The administrative-exhaustion requirement applicable to FTCA claims “bars claimants from bringing suit in federal court until they have exhausted their administrative remedies.” McNeil v. United States, 508 U.S. 106, 113, 113 S.Ct. 1980, 124 L.Ed.2d 21 (1993). Section 2675(a) provides:
An action shall not be instituted upon a claim against the United States for money damages for injury or loss of property or personal injury or death caused by the negligent or wrongful act or omission of any employee of the Government while acting within the scope of his office or employment, unless the claimant shall have first presented the claim to the appropriate Federal agency and his claim shall have been finally denied by the agency in writing and sent by certified or registered mail. The failure of an agency to make final disposition of a claim within six months after it is filed shall, at the option of the claimant any time thereafter, be deemed a final denial of the claim for purposes of this section.
28 U.S.C. § 2675(a). In other words, to meet the threshold requirement of administrative exhaustion, plaintiffs must either (1) have their administrative claims finally denied by the relevant federal agency; or (2) if the agency fails to act on their administrative claims within six months of presentment, they may thereafter deem the claims (constructively) denied.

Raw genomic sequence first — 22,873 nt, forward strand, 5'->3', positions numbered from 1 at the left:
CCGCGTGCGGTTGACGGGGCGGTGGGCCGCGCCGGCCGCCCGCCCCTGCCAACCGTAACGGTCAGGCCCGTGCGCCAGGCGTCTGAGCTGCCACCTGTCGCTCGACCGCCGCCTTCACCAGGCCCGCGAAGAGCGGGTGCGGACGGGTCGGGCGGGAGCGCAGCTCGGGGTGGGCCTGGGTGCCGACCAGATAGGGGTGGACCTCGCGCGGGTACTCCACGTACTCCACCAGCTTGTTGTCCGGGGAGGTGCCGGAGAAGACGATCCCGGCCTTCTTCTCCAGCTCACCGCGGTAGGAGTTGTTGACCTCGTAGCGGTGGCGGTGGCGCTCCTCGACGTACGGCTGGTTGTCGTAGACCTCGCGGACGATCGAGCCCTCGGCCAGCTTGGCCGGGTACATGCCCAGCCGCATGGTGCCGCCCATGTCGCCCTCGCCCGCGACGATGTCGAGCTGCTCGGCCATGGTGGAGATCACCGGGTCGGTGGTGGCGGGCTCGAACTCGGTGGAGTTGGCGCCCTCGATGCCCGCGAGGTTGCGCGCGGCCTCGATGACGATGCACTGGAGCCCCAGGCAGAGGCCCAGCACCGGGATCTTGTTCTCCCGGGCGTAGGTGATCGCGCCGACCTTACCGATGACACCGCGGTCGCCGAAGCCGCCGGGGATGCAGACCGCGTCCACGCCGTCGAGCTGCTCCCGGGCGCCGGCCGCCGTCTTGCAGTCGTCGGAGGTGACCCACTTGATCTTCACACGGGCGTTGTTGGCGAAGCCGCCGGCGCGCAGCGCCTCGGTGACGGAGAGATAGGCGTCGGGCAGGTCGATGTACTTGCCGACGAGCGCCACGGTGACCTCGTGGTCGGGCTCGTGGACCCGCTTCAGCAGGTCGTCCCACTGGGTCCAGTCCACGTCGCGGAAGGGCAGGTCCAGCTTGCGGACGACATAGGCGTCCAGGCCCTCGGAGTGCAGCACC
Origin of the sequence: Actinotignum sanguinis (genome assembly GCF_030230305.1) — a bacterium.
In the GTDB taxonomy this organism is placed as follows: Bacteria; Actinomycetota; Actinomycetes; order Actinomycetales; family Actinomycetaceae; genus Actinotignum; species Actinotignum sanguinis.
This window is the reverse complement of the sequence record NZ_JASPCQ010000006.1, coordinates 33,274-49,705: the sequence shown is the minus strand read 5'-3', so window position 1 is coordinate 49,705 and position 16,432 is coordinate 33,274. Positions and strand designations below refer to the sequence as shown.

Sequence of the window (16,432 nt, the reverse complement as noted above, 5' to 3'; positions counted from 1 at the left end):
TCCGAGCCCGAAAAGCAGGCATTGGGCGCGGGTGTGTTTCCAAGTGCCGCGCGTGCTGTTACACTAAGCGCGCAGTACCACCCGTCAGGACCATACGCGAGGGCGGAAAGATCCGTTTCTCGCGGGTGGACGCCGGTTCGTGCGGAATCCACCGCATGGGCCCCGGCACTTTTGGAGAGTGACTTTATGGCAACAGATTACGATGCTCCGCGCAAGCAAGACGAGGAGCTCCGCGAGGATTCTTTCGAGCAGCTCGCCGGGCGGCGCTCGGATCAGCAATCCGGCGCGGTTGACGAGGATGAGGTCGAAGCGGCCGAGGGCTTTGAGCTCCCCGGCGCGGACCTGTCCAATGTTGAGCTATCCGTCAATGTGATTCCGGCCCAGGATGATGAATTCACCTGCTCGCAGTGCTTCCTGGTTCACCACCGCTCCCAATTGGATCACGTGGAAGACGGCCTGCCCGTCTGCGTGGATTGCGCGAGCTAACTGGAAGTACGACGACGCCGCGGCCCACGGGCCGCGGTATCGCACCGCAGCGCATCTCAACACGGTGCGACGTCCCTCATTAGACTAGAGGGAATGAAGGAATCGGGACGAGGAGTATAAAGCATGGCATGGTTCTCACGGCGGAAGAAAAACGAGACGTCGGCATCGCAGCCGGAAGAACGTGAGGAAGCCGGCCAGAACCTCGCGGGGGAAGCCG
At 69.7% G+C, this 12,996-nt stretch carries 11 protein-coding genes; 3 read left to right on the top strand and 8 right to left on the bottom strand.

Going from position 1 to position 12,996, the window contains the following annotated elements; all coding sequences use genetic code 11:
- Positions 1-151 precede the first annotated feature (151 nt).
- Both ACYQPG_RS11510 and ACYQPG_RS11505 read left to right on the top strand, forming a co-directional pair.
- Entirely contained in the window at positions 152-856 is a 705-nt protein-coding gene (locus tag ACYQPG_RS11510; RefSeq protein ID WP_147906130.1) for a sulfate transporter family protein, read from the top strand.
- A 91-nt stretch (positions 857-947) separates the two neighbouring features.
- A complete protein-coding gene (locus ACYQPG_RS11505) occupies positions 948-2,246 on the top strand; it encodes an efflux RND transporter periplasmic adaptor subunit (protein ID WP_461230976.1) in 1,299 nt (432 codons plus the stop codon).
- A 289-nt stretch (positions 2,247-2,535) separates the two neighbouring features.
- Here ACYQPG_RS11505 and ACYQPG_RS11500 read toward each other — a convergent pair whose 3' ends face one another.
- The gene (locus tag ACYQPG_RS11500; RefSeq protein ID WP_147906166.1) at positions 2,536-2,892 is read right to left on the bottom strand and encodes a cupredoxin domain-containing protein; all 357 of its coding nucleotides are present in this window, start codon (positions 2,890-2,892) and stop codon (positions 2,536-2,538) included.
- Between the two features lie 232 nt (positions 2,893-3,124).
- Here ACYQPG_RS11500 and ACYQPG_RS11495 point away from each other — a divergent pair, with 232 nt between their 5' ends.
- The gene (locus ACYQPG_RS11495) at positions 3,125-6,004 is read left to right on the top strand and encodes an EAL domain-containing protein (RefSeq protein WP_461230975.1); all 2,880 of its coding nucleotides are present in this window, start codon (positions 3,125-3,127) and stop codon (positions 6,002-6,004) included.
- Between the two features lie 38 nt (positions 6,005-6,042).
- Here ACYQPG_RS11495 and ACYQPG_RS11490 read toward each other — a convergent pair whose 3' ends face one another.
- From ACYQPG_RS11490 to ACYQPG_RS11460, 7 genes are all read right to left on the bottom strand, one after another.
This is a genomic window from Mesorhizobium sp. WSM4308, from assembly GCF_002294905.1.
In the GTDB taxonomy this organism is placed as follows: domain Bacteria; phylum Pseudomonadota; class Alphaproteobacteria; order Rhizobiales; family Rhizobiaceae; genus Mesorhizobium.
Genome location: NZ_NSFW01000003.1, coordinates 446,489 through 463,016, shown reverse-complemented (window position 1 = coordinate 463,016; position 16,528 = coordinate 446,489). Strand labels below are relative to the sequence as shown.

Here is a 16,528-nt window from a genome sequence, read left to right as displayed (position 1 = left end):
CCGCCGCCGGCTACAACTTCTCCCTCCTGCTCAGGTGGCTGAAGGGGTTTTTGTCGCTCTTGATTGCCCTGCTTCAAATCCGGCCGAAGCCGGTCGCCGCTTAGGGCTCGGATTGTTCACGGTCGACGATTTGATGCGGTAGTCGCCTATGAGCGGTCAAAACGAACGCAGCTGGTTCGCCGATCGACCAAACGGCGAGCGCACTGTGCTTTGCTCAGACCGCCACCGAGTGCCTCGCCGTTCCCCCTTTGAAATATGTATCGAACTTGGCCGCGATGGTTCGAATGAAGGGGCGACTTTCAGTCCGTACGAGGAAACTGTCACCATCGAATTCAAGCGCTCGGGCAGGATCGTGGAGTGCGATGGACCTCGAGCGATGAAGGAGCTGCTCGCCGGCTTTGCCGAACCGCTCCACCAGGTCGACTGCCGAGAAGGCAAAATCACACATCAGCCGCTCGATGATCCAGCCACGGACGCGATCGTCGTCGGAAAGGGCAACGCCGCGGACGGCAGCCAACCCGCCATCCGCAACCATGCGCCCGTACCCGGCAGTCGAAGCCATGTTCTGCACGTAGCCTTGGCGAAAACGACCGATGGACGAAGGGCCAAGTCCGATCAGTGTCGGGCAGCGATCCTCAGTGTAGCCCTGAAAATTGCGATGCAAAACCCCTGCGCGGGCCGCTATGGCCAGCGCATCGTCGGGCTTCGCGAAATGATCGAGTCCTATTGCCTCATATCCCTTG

If § 2675(a)'s exhaustion requirement establishes a date before which a claim cannot be filed, § 2401(b)'s limitations period establishes the date after which any claim is barred. Recall, this provision states: “A tort claim against the United States shall be forever barred unless ... action is begun within six months after the date of mailing, by certified or registered mail, of notice of final denial of the claim by the agency to which it was presented.” 28 U.S.C. § 2401(b). The issue—one of first impression in this circuit—is simply how these two provisions relate to one another.
To resolve this issue, we begin by looking at the statutory text. See First